W
M ay 1972------------------------------------------------------------------R a le ig h , N .C ., Aug. 1972-------------------------------------------R ichm ond, V a ., M a r. 1972 1 _______________________________
R iv e r s id e —
San B ern a rd in o — n ta rio , C a lif.,
O
D ec. 1971 -----------------------------------------------------------------R o c h e s te r, N .Y . (o ffic e occupations o n ly), July 1972___
R o c k fo rd , 111., June 1972 1 -----------------------------------------St. L o u is , M o.—111., M a r. 1972----------------------------------Salt Lake C ity , Utah, N ov. 1972 1-------------------------------San A n ton io, T e x . , M ay 1972--------------------------------------San D ie go , C a lif. , N ov. 1972---------------------------------------San F ra n c is co-O ak lan d , C a lif., Oct. 1971 1 __________ _
San J ose, C a lif. , M a r. 1972---------------- ---------------------- Savannah, G a ., M ay 1972 1 ----------------- --------- -------------Scranton, P a . , July 1972____________________________ ______
S eattle— v e r e tt, W a s h ., J an. 1972________________________
E
Sioux F a lls , S. D a k ., D ec. 1972 1--------------------------------South Bend, In d ., M a r . 1973_______________________________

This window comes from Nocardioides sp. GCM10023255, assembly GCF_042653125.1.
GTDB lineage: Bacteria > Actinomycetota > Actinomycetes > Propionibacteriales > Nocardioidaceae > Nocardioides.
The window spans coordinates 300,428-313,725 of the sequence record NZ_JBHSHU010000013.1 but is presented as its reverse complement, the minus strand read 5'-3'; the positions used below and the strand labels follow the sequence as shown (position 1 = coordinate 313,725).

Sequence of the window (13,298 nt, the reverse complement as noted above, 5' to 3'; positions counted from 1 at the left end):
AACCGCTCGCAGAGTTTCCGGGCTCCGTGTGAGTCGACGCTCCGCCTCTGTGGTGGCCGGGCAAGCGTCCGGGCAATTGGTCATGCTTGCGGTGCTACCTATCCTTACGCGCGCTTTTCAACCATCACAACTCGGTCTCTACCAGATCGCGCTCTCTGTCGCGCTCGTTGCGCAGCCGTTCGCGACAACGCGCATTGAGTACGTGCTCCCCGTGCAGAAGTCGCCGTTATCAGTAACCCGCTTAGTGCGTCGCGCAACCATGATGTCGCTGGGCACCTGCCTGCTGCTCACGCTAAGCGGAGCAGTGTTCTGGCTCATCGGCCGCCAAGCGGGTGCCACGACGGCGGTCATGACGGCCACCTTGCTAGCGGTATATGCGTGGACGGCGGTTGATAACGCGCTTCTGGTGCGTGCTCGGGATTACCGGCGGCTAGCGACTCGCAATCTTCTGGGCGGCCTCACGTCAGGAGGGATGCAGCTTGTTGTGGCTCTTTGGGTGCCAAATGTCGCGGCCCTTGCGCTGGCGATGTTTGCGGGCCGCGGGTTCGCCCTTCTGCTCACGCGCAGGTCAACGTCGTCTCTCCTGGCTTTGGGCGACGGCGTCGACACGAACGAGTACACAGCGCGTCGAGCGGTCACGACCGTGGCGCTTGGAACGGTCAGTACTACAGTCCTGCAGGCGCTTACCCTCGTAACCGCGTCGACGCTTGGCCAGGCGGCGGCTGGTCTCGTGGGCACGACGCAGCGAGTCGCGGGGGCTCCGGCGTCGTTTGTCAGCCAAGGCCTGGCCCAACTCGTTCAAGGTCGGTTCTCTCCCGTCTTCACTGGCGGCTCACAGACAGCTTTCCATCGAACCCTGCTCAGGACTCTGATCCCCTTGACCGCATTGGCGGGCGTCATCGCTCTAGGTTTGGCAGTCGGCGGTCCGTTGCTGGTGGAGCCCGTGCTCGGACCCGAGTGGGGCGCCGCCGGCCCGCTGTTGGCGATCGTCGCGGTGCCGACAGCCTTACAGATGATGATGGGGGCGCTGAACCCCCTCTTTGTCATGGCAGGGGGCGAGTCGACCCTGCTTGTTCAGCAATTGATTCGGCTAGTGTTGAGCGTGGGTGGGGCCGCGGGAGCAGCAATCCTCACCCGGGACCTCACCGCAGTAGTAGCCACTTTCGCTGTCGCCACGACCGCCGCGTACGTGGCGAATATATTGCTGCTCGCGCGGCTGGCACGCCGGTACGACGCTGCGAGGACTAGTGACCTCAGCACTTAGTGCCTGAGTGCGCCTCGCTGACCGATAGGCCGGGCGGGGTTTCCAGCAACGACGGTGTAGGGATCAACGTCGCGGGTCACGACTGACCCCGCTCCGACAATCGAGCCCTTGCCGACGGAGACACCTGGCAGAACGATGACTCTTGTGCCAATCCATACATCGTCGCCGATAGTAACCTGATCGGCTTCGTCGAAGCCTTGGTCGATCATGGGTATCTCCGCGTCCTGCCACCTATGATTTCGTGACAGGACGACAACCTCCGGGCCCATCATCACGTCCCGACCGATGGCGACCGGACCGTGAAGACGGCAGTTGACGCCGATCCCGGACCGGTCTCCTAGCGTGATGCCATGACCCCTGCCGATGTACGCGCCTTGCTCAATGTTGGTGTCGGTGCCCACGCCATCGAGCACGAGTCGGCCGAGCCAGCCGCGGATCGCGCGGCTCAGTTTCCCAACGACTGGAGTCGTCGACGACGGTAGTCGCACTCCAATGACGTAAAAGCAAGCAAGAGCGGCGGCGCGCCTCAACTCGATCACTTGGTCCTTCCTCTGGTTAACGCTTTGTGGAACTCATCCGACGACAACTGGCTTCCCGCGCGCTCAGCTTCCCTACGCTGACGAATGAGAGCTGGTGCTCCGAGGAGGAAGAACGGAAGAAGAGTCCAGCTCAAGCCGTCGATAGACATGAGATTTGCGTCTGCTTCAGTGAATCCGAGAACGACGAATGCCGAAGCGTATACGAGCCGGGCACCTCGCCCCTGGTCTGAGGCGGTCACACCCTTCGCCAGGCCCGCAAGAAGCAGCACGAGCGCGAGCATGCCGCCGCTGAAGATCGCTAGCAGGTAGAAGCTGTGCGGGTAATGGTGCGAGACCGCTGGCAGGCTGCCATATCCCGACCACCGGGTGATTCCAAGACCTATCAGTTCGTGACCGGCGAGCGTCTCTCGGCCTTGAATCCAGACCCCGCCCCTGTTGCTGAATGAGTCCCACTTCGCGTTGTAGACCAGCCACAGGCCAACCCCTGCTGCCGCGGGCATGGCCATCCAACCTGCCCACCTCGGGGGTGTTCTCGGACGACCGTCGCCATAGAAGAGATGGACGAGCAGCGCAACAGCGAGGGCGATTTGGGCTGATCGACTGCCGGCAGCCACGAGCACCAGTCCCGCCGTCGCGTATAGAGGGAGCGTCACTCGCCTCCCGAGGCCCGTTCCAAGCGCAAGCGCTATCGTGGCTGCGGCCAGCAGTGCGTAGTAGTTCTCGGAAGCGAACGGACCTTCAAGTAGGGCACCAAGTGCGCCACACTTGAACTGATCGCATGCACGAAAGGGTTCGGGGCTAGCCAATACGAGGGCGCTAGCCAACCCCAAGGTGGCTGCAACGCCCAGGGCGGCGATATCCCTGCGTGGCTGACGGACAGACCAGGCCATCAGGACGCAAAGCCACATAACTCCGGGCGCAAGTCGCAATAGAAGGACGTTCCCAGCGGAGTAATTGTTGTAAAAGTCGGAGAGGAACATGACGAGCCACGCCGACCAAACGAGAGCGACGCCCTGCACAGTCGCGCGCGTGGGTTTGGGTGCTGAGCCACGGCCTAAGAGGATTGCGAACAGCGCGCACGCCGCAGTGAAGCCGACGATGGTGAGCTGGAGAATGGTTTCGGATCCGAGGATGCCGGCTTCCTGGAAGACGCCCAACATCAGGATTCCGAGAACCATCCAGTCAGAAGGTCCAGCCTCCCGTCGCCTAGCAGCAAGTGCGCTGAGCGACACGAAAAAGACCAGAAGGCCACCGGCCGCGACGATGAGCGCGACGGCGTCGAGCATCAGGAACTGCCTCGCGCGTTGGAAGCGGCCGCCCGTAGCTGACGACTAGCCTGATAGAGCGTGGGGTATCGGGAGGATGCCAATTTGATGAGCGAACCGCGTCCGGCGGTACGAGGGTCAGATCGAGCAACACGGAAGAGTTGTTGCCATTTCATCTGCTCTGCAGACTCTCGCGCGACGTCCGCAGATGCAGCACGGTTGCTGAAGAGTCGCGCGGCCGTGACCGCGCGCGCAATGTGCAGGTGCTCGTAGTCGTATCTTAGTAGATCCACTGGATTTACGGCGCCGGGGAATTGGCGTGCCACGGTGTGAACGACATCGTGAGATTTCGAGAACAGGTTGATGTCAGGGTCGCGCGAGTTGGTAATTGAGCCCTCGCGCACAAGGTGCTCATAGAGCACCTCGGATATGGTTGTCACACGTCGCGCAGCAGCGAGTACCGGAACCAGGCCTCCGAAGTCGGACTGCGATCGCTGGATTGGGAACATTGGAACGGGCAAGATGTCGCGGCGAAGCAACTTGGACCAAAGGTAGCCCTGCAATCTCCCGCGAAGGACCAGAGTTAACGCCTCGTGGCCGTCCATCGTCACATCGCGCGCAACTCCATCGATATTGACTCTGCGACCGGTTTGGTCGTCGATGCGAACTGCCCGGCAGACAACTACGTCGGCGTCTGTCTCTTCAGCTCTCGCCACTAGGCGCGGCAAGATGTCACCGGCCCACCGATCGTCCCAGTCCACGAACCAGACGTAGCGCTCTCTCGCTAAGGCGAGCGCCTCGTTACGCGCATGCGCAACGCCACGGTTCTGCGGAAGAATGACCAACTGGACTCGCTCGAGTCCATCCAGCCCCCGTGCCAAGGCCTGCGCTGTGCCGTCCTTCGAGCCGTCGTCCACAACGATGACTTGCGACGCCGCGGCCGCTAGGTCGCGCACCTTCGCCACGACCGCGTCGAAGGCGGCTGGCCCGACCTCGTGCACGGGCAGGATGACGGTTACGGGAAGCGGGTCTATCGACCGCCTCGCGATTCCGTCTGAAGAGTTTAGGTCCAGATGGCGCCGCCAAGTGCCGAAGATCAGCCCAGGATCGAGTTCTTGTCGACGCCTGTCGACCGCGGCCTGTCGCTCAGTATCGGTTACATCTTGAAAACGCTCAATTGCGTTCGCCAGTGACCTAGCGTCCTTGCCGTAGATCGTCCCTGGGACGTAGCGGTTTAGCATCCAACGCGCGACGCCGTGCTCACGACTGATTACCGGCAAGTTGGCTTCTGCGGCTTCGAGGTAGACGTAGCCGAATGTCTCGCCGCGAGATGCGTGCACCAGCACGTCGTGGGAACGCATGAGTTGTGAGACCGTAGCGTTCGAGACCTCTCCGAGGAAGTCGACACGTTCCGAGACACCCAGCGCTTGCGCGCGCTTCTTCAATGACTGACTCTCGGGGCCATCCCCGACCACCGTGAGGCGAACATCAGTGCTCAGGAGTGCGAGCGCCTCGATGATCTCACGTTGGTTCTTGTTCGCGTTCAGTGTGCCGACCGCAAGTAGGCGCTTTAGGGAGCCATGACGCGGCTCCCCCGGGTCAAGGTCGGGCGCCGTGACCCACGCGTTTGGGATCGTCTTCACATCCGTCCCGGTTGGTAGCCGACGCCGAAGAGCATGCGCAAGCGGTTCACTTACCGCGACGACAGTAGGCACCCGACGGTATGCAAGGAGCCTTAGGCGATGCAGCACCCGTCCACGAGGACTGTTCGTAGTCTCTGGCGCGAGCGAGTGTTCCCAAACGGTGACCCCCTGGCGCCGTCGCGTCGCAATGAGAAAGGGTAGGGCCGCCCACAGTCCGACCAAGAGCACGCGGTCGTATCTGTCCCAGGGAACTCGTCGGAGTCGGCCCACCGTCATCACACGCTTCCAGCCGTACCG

Spokane, W a sh ., June 1972 1------------------------- -------------S y racu se, N .Y ., July 1972_________________________________
Tam pa^St. P e te r s b u r g , F la ., Aug. 1972_________________ _
T o le d o , O h io -M ic h ., A p r . 1972 1 __________________________
T re n ton , N .J ., Sept. 1972 1_________________________________
Utica—R om e, N .Y ., July 1972--------------------------------------W ashington, D .C .- M d .- V a ., M a r. 1972 1 _________________
W a te rb u ry, C onn ., M a r. 1972 1 ----------------------------------W a te rlo o , Iowa, N ov. 1972-----------------------------------------W ich ita, K a n s ., A p r. 1972 1_______________________________
W o r c e s te r , M a s s ., M ay 1972 1____________________________
Y o r k , P a ., Feb. 1972 1 -----------------------------------------------Youngstown— a rre n , Ohio, N ov. 1972____________________
W

B u lletin number
and p ric e
1725-83.
1775-49,
1725-85,
1775-50,
1775-46,
1775-47,
1725-90,

45 cents
55 cents
35 cents
55 cents
40 cents
40 cents
50 cents

1775-51,
1775-6,
1775-16,
1725-88,
1775-45,
1725-94,
1725-46,
1775-21,
1725-89,

50 cents
45 cents
40 cents
40 cents
55 cents
55 cents
40 cents
40 cents